To date, cannabis has not benefitted from the application of biotechnologies (particularly genomics) that have led to massive increases in yields and the sustainability of other agricultural production systems. The innovative, research-driven approach supported by this partnership will explore how these novel approaches can help improve the productivity and quality of cannabis products.
Genome Atlantic was the catalyst for the project, to which the project partners will contribute more than $1.1 million over three years. The research will be led by Dr. David Joly and Dr. Martin Filion, both professors from the Department of Biology, Faculty of Science, Université de Moncton. Organigram will provide working space, raw material and expert resources in collaboration with the Université de Moncton research team. Genome Atlantics contribution is made through Genome Canadas new Regional Priorities Partnership Program (RP3), which allocates funding for projects that reflect regional priorities.
The expected results from this project are closely aligned with New Brunswicks Economic Growth Plan and will contribute to an economically-viable cannabis industry by increasing production and potential revenue.
This project also builds on commitments made by the Government of Canada and the four Atlantic provinces to drive economic growth in the region through the Atlantic Growth Strategy. This Strategy supports strategic investments in initiatives that build on Atlantic Canadas competitive advantages, such as its growing innovation ecosystem and skilled workforce, and position the region to capitalize on emerging opportunities.
Other benefits include training of highly qualified personnel required to support the growth of this industry; developing proprietary technologies that can be marketed to other jurisdictions; and enhancing New Brunswicks and Atlantic Canadas role as a world leader in cannabis science.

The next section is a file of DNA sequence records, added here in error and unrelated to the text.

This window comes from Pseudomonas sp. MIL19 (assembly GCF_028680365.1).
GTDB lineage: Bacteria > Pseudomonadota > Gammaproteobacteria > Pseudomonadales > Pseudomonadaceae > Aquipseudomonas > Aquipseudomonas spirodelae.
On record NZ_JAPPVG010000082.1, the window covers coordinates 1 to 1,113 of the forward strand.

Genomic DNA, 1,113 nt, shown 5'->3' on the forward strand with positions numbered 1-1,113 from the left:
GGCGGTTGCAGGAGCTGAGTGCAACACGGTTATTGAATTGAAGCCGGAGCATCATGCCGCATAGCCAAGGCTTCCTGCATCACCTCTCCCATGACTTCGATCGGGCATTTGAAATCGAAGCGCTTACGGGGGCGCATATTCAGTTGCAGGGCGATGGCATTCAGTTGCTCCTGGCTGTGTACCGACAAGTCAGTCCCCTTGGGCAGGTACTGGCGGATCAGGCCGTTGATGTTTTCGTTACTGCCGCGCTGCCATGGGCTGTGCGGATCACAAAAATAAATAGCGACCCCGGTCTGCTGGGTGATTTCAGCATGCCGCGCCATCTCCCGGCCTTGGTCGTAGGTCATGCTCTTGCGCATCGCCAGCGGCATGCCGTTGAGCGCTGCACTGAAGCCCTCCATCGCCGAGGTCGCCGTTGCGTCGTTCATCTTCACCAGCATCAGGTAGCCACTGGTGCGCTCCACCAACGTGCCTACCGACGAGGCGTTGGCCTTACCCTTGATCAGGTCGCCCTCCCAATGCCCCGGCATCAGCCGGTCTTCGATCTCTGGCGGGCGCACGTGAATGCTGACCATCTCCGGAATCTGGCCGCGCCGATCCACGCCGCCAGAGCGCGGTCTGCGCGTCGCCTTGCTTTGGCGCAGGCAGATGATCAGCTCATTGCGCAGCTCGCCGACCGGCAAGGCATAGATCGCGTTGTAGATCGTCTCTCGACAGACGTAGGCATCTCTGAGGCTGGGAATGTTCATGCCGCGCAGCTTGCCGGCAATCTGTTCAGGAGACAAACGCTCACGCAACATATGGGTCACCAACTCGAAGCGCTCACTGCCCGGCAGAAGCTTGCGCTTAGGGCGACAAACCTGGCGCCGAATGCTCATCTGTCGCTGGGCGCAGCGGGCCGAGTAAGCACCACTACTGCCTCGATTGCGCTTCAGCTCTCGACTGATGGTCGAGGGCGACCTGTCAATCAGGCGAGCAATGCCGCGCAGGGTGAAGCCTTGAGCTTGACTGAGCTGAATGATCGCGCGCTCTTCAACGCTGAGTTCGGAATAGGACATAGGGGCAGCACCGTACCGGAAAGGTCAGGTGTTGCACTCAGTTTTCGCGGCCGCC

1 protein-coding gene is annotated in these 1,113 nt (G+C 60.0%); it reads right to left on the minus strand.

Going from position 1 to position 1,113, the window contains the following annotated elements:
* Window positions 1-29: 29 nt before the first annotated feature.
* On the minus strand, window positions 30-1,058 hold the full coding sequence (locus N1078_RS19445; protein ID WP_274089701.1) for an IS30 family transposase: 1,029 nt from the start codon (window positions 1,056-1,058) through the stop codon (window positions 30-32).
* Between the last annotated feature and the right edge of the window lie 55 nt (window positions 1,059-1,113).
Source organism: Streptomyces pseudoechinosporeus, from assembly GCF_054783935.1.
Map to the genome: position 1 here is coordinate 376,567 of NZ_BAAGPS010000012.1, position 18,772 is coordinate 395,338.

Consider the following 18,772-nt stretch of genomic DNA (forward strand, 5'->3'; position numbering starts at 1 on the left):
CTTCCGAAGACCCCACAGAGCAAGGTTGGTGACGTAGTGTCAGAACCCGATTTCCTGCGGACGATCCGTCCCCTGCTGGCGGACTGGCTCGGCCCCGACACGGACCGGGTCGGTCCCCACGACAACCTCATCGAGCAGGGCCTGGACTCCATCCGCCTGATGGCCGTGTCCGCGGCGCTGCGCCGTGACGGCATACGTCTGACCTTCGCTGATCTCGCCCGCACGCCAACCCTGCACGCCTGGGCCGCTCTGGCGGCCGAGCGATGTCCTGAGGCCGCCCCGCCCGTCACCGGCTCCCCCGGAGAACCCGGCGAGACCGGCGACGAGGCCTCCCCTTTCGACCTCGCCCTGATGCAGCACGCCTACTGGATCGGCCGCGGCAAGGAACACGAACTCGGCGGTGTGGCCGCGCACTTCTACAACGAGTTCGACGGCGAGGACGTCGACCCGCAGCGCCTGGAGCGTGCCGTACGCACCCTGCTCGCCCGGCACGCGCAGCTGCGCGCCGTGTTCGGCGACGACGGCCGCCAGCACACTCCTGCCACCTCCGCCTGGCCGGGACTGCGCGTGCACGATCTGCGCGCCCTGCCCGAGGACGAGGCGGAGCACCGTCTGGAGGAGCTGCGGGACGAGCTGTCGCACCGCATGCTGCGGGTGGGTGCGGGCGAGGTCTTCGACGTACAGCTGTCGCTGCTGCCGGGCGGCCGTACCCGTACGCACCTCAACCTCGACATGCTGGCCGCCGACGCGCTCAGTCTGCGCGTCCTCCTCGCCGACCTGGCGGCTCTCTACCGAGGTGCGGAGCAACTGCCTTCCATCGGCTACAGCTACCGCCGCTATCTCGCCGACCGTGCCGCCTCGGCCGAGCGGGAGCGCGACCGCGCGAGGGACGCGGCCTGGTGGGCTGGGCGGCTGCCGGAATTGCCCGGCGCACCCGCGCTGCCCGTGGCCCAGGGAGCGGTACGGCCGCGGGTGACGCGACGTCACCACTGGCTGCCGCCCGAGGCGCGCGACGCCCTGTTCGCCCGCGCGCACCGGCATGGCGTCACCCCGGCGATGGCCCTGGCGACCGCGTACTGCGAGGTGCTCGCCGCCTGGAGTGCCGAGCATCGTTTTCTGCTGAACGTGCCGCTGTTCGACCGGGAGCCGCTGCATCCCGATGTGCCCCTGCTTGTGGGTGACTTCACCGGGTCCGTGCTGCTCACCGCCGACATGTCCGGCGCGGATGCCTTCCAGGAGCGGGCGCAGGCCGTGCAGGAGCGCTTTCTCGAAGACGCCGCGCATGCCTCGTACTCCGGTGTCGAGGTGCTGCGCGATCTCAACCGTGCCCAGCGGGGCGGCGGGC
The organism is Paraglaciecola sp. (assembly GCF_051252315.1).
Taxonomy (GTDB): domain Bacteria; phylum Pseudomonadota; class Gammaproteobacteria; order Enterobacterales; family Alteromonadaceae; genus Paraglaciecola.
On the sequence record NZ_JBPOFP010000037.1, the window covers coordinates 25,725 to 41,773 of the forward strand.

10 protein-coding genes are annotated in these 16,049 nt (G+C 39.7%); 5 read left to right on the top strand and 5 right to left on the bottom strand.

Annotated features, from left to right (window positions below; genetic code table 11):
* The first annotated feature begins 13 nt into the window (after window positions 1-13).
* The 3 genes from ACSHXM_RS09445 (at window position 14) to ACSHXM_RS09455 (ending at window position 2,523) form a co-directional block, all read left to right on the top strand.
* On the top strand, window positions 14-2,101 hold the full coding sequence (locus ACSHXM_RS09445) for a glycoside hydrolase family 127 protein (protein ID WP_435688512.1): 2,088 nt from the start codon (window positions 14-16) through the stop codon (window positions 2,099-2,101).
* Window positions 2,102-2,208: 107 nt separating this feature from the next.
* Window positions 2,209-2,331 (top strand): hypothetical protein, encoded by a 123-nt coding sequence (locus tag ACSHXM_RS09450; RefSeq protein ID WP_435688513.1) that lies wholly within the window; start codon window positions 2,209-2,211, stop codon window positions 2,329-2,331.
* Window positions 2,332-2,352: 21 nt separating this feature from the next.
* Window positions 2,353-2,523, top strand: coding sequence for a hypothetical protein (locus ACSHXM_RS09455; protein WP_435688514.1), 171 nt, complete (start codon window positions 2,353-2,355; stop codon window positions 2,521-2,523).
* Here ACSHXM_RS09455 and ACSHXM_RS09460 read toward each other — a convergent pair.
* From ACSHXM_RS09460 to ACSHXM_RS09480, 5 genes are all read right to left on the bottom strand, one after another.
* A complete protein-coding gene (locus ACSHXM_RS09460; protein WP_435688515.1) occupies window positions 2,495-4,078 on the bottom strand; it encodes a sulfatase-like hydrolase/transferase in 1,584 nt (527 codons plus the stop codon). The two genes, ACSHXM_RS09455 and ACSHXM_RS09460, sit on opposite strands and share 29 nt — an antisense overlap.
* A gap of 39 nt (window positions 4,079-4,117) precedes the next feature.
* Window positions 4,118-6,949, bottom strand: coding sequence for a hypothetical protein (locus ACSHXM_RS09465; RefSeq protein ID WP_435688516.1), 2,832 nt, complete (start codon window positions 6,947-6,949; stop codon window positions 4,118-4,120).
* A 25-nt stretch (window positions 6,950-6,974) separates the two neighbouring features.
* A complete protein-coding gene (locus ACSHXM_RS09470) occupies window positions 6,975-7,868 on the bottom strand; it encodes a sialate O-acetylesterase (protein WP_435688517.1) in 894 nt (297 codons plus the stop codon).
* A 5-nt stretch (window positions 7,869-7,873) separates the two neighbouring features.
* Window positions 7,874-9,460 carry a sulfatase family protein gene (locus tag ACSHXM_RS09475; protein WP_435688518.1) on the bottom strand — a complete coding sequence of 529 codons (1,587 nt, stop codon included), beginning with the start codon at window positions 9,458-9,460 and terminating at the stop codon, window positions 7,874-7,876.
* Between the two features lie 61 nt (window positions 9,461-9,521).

The project partners each echoed their support for the goals of the project and the value of the unprecedented collaboration:
The Université de Moncton is Canadas largest French-language university outside Quebec. Founded in 1963, it is an institution with three constituents (campuses) located in Edmundston, Moncton and Shippagan, in New Brunswick. It offers a range of programs in the three study cycles to meet the training needs of the population it serves. It provides its services to the vast Francophone diaspora throughout the country, thus becoming the ideal symbol of the linguistic and cultural vitality of Francophones living outside Quebec.
Genome Atlantic is a not-for-profit corporation with a mission to help Atlantic Canada reap the economic and social benefits of genomics and other omics technologies. Since its inception in 2000, the corporation has worked with a range of private and public-sector partners to enable more than $100 million in new genomics R&D.
The Atlantic Canada Opportunities Agency works to create opportunities for economic growth in Atlantic Canada by helping small and medium-sized businesses become more innovative, productive and competitive, by working with diverse communities to develop and diversify local economies, and by championing the strengths of Atlantic Canada.
Since its launch 15 years ago, the New Brunswick Innovation Foundation, an independent, non-profit corporation, has invested over $100 million in New Brunswick startups and researchers and leveraged $457 million more from other private and public sources. Those strategic investments have helped launch over 100 companies and funded nearly 500 applied research projects. Profits from NBIFs investments go back into the foundation for reinvestment in other startups and research initiatives that drive innovation, attract investment and create jobs in New Brunswick. Find out more at nbif.ca.
Organigram Holdings Inc. is a TSX Venture Exchange listed company whose wholly owned subsidiary, Organigram Inc., is a licensed producer of cannabis and cannabis-derived products in Canada.
Organigram is focused on producing the highest-quality, indoor-grown cannabis for patients and adult recreational consumers in Canada, as well as developing international business partnerships to extend the companys global footprint. In anticipation of the legal adult use recreational cannabis in Canada, Organigram has developed a portfolio of brands including The Edison Cannabis Company, Ankr Organics Trailer Park Buds and Trailblazer. Organigrams primary facility is located in Moncton, New Brunswick and the Company is regulated by the Access to Cannabis for Medical Purposes Regulations (“ACMPR”).